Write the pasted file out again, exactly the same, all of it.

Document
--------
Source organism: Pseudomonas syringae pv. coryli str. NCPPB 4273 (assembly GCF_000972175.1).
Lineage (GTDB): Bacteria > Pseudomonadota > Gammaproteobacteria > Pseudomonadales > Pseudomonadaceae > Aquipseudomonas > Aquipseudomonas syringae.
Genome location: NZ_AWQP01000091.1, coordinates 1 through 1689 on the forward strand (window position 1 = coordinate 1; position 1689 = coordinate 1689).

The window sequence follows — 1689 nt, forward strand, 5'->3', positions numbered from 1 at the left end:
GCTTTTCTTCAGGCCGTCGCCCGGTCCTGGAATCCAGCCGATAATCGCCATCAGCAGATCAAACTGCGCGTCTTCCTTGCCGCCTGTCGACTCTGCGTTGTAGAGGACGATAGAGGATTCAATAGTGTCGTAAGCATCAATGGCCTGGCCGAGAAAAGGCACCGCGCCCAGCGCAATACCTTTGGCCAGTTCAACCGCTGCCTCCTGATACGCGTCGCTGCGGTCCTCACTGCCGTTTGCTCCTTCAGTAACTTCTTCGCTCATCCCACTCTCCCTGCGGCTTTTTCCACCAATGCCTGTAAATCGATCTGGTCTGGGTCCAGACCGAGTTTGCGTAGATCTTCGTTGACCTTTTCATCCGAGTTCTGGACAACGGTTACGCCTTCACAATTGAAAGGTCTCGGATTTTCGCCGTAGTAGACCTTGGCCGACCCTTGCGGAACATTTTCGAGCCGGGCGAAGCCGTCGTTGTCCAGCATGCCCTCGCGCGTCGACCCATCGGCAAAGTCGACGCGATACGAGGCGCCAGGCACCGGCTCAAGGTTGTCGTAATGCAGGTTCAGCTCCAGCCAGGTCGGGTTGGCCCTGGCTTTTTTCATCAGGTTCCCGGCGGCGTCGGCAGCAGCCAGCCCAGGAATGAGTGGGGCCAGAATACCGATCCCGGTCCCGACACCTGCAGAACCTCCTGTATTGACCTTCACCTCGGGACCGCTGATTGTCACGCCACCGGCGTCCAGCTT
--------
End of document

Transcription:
Source organism: Pseudomonas syringae pv. coryli str. NCPPB 4273 (assembly GCF_000972175.1).
Lineage (GTDB): Bacteria > Pseudomonadota > Gammaproteobacteria > Pseudomonadales > Pseudomonadaceae > Aquipseudomonas > Aquipseudomonas syringae.
Genome location: NZ_AWQP01000091.1, coordinates 1 through 1689 on the forward strand (window position 1 = coordinate 1; position 1689 = coordinate 1689).

The window sequence follows — 1689 nt, forward strand, 5'->3', positions numbered from 1 at the left end:
GCTTTTCTTCAGGCCGTCGCCCGGTCCTGGAATCCAGCCGATAATCGCCATCAGCAGATCAAACTGCGCGTCTTCCTTGCCGCCTGTCGACTCTGCGTTGTAGAGGACGATAGAGGATTCAATAGTGTCGTAAGCATCAATGGCCTGGCCGAGAAAAGGCACCGCGCCCAGCGCAATACCTTTGGCCAGTTCAACCGCTGCCTCCTGATACGCGTCGCTGCGGTCCTCACTGCCGTTTGCTCCTTCAGTAACTTCTTCGCTCATCCCACTCTCCCTGCGGCTTTTTCCACCAATGCCTGTAAATCGATCTGGTCTGGGTCCAGACCGAGTTTGCGTAGATCTTCGTTGACCTTTTCATCCGAGTTCTGGACAACGGTTACGCCTTCACAATTGAAAGGTCTCGGATTTTCGCCGTAGTAGACCTTGGCCGACCCTTGCGGAACATTTTCGAGCCGGGCGAAGCCGTCGTTGTCCAGCATGCCCTCGCGCGTCGACCCATCGGCAAAGTCGACGCGATACGAGGCGCCAGGCACCGGCTCAAGGTTGTCGTAATGCAGGTTCAGCTCCAGCCAGGTCGGGTTGGCCCTGGCTTTTTTCATCAGGTTCCCGGCGGCGTCGGCAGCAGCCAGCCCAGGAATGAGTGGGGCCAGAATACCGATCCCGGTCCCGACACCTGCAGAACCTCCTGTATTGACCTTCACCTCGGGACCGCTGATTGTCACGCCACCGGCGTCCAGCTT